Tankless water heater

This is another great way to be more energy efficient. With a tankless heater, water is heated on demand instead of being kept in a constantly heated tank. Traditional hot water tanks that hold a supply of hot water can be a huge energy drain and for larger families, may not be enough to ensure toasty baths and showers for everyone.

Smart Thermostat

Smart thermostats let you control the climate in your home any time of day, anywhere you are. Smart thermostats can be used to program a daily schedule and let you change settings on a whim. If you’re going to be at work longer than expected, you can delay turning your heat or air conditioning on or off until later in the day. Being able to access your home’s climate control with a smart phone or tablet gives you the peace of mind in knowing that you’re not heating or cooling an empty house.

LED lighting

Many homeowners are already making the switch to LED lights for every room in their home.  Today’s LED’s are dimmable and they can integrate with Smart Home technology. They also stay much cooler than traditional incandescent bulbs, use about 75% less energy and last anywhere between 3-10 years depending on use.

Building Supplies

Reclaimed wood

Reclaimed wood doesn’t have to have a barn/rustic appearance. There are plenty of ways to achieve a modern, polished look using reclaimed lumber, and it can be used for major additions like flooring to smaller pieces like a headboard for your King-sized bed.

Fiber cement siding

A superior option to vinyl siding, fiber cement siding is non-toxic and made from a combination of cement, sand and wood fibres.  Made from recycled materials, it’s much more sustainable and designed to last 50+ years.

Low and No VOC paints

Unless you’re going for exposed brick or bare shiplap walls, the interior (and exterior) of your home will receive a few coats of paint. When considering the air quality of your new home and the ability to recycle/dispose of the paint safely, keep low and no VOC paints in mind. They’re free of harmful chemicals that off-gas VOC’s (Volatile Organic Compounds) into your home.

Composite decking

Made from recycled wood waste, paper and plastic, composite decking is tough and easy to maintain. It only needs to be cleaned once a year, doesn’t rot or splinter and doesn’t attract pests like termites.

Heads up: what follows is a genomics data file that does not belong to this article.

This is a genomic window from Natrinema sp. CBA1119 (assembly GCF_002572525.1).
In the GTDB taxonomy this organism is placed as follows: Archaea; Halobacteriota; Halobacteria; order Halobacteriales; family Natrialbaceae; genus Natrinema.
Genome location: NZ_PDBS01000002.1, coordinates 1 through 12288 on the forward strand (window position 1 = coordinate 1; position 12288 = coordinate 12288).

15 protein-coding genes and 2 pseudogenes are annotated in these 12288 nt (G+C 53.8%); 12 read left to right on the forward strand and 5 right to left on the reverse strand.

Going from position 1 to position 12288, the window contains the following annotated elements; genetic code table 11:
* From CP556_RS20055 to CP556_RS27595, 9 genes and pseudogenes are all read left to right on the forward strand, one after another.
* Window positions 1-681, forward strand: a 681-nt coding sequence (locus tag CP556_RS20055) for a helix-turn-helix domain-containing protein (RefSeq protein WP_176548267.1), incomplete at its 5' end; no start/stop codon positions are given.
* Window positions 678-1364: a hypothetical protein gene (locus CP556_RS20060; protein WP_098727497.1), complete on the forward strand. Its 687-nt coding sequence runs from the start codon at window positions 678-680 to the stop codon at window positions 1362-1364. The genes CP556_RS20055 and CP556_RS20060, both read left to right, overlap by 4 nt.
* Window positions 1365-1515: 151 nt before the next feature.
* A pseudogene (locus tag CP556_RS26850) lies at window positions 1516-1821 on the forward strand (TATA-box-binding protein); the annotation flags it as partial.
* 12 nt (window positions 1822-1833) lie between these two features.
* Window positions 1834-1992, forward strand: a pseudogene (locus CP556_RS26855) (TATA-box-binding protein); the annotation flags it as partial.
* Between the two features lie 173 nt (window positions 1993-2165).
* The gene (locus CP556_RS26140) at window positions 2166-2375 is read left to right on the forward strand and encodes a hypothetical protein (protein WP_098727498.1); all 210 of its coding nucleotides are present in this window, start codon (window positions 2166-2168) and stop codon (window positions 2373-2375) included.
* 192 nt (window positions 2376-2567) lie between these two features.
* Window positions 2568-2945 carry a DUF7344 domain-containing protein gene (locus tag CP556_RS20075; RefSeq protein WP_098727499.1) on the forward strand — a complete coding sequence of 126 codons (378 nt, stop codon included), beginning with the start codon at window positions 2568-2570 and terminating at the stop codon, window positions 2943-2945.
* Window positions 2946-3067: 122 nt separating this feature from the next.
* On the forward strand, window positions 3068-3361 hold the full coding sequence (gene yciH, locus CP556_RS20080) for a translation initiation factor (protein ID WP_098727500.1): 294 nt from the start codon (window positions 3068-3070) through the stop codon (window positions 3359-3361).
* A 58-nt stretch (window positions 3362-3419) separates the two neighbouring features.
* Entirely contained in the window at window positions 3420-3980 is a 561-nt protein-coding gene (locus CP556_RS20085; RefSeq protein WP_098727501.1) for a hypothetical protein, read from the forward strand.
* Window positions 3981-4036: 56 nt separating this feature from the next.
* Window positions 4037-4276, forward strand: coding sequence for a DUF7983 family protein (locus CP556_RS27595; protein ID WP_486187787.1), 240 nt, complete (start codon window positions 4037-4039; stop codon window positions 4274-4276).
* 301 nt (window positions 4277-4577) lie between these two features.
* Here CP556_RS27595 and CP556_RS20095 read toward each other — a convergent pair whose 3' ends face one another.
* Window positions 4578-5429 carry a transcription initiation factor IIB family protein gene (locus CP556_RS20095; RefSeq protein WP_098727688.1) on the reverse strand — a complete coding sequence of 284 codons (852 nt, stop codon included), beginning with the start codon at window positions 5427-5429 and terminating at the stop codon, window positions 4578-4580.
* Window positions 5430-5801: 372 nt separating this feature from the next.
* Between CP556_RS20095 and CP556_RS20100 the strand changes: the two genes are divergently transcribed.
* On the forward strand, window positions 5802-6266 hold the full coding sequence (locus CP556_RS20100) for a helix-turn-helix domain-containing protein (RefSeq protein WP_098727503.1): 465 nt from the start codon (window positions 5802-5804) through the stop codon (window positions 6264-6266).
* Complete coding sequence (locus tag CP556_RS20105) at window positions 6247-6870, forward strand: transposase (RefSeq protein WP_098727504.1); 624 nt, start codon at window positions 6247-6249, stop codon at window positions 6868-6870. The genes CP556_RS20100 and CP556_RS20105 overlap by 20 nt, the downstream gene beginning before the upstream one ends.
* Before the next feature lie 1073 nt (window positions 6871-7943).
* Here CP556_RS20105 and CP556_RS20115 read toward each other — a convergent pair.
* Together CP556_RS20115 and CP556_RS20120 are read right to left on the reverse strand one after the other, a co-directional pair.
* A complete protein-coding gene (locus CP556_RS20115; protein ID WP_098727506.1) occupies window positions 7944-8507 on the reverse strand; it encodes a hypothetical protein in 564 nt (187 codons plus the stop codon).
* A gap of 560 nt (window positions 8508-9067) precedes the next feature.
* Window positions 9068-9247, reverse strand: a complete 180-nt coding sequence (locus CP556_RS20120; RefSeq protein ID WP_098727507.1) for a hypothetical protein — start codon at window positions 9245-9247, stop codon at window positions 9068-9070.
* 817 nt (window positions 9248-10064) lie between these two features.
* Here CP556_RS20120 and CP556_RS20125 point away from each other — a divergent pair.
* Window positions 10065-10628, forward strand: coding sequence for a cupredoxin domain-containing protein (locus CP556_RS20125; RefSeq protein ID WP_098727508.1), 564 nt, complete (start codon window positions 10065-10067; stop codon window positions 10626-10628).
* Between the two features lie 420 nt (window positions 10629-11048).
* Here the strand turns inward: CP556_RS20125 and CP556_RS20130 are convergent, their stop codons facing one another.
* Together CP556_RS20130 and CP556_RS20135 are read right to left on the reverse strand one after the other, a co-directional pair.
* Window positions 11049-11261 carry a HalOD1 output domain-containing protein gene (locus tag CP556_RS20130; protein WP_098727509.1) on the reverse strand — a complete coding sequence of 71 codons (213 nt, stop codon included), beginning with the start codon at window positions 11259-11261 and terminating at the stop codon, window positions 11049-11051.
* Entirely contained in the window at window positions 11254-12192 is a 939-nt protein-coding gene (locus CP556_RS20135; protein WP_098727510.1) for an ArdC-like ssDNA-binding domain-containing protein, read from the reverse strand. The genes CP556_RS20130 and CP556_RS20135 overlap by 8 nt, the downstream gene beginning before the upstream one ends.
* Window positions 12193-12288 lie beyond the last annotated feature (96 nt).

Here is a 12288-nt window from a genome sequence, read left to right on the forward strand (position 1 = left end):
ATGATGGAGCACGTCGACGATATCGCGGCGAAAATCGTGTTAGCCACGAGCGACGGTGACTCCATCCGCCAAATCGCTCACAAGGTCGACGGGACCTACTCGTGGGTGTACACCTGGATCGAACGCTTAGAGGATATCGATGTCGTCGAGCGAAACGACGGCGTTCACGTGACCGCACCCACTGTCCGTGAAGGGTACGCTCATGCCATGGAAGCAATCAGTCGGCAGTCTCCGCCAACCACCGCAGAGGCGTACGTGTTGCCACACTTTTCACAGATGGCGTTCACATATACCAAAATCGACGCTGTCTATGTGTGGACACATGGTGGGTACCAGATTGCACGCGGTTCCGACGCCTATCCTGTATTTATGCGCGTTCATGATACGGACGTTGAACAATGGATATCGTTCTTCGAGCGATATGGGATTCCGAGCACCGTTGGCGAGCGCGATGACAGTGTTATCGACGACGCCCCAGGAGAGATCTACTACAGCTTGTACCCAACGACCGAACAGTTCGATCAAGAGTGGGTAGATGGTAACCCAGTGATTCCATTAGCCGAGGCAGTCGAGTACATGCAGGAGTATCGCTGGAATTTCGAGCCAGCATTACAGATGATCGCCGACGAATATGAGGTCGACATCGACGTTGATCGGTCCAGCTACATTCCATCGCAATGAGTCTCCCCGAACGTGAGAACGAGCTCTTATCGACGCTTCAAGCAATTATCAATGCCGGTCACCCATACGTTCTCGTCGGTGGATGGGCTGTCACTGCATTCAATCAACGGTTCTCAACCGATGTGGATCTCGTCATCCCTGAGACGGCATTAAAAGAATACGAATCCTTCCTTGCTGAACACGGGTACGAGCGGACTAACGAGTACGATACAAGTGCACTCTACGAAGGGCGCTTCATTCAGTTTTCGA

Engineered flooring

If you can find reclaimed timber for your flooring, that is truly your best option if you want it to be 100% natural. If not, consider bamboo or engineered hardwood flooring that has been manufactured using a chemical-free process. Look for an engineered hardwood with a 2-6 mm thick veneer that can be sanded and refinished over time. This type of flooring can last up to 30 years.

Carpet made from recycled materials

These days, it’s even possible to get a beautiful carpet that’s made from materials such as recycled plastic bottles. These types of carpets are highly resistant to stains and are just as plush as any other product on the market.

Is a custom-built home on your wish list for the new year? Considering renovations or additions? There are many reasons to consider working some of these greener options into your design and build. At LIDA Construction, we’re experts at creating homes that exceed expectations, and we take great pride in creating homes that are designed to be as eco-friendly and energy efficient as possible.

In fact, we are the proud recipients of the Silver Finalist Fortis Award for Excellence in Energy Efficiency in New Residential Construction as well as the Grand VIBE Gold Winner “People’s Choice Award” for 2020. Don’t just take our word for it though, take a look at what our happy customers have to say here. When you’re ready to get started on your dream home project, give us a call.